As the state cautiously reopens for business, both the Tuscarawas County Health Department and the New Philadelphia City Health Department are working with both local and state partners to monitor the uptick in COVID-19 cases.
In a press release, officials explained the Health Departments are in frequent contact with the local hospitals and first responders as well as the Ohio Department of Health and Governor’s Office. Case numbers are updated daily and available to the public at http://www.facebook.com/tchdnow and http://www.facebook.com/NewPhilaHD
“As businesses started to reopen, we anticipated an increase in illness. However, when the number of cases increased over several days even prior to businesses reopening, we knew it was time to implement our rapid response plan. We are now working with disease experts here at home and across the state,” said Katie Seward, Tuscarawas County Health Commissioner. “It is anticipated that the local case numbers will continue to rise.”
Disease experts say that because COVID-19 is widespread across Ohio, the best way to stop infections is to act as if you have the virus, even if you are not feeling sick. In Tuscarawas County, the disease has spread in multiple locations. The cases are not linked to any one business, location, or facility, according to officials. Additionally, many of the cases are from community spread, meaning the positive case had no known
contact with another positive case of COVID-19.
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“We should all be taking precautions to stop the spread of the virus, even if we are not feeling ill or have a positive test. Taking simple steps to reduce the spread of infection can protect you, your family and your neighbors. Wearing a mask is not mandatory, but it could stop you from unknowingly giving the virus to a friend or family member,” said VIckie Ionno, New Philadelphia City Health Commissioner.
Although it is tempting to want tested, to know for sure if you have coronavirus, a confirmation test is not necessary, they added. If you’re sick, stay home. If your symptoms become severe, see a doctor.
Many emergency rooms, urgent care centers, and doctors’ offices are only testing certain groups of people such as those sick enough to be hospitalized and health care workers. You do not need to confirm coronavirus with a test.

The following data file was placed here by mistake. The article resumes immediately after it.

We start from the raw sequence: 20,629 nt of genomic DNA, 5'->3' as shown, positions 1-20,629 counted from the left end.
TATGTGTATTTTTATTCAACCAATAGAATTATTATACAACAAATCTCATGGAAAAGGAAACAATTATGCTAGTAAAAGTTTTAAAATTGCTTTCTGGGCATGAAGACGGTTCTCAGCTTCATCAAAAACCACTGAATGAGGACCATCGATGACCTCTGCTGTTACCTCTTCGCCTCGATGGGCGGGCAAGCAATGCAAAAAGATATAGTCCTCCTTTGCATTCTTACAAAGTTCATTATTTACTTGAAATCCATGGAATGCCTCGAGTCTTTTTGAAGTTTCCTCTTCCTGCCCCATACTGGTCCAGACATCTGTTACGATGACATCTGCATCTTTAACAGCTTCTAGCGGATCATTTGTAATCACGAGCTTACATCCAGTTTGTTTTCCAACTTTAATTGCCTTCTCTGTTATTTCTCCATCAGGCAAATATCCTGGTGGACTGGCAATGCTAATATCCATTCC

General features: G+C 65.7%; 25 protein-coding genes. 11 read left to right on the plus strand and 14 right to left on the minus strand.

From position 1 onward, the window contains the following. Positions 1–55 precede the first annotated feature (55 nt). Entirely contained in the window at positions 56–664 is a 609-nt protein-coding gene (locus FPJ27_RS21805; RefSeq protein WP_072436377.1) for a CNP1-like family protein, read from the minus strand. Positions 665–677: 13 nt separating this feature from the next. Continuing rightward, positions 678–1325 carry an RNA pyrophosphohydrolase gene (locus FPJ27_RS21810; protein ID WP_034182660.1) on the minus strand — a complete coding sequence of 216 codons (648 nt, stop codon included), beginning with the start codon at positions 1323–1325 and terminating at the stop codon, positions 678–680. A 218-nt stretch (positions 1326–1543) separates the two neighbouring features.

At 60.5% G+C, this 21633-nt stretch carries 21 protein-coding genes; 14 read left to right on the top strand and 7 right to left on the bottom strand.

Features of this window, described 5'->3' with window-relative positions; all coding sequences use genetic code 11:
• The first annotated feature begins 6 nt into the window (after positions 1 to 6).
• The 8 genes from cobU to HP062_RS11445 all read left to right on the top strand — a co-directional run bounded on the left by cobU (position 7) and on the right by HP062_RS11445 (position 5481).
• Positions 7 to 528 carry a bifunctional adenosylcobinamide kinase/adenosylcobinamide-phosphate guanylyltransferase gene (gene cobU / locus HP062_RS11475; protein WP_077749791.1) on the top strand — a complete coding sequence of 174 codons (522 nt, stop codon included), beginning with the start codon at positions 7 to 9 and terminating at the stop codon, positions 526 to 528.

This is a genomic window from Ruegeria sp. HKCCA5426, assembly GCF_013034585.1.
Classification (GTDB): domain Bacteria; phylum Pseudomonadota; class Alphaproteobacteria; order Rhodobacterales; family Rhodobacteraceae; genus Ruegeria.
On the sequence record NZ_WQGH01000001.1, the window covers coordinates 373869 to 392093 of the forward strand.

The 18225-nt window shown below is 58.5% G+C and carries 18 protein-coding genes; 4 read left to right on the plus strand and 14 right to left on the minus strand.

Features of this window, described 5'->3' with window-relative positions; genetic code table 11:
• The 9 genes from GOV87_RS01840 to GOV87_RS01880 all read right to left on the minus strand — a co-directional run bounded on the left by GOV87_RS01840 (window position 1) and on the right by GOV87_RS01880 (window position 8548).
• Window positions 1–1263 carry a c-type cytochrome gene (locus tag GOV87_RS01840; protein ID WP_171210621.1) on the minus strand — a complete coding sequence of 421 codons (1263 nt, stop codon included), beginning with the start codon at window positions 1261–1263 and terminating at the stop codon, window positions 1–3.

If you are feeling sick:
• Stay home if you can. Separate yourself from other people in your home.
• Wash your hands often with soap and water.
• Wear a cloth covering over your nose and mouth unless you are by yourself.
• Try to stay at least 6 feet away from other people, even at home.
• Cover coughs and sneezes, wash hands often, and avoid touching your face.
• Do not share dishes, drinking glasses, cups, eating utensils, towels, or bedding with other people in your home. Wash thoroughly after use.
• Clean and disinfect high-touch surfaces in your “sick room” and bathroom every day with household cleaners and disinfectants, using as directed on the label; ask someone else to clean and disinfect high-touch surfaces in other areas of the home. Clean and disinfect areas that may have blood, stool, or body fluids on them.
• Monitor your symptoms and seek medical care if they are worsening (for example, if you have difficulty breathing). Call the doctor or emergency department before going.
• Call before you get medical care.
• Avoid using public transportation, ride-sharing, or taxis.
When to call the doctor:
• Be sure to get care if you feel worse or you think it is an emergency.
• Emergency warning signs include, but are not limited to, the following:
• Difficulty breathing or shortness of breath.
• Persistent pain or pressure in the chest.
• New confusion or inability to arouse.
• Bluish lips or face.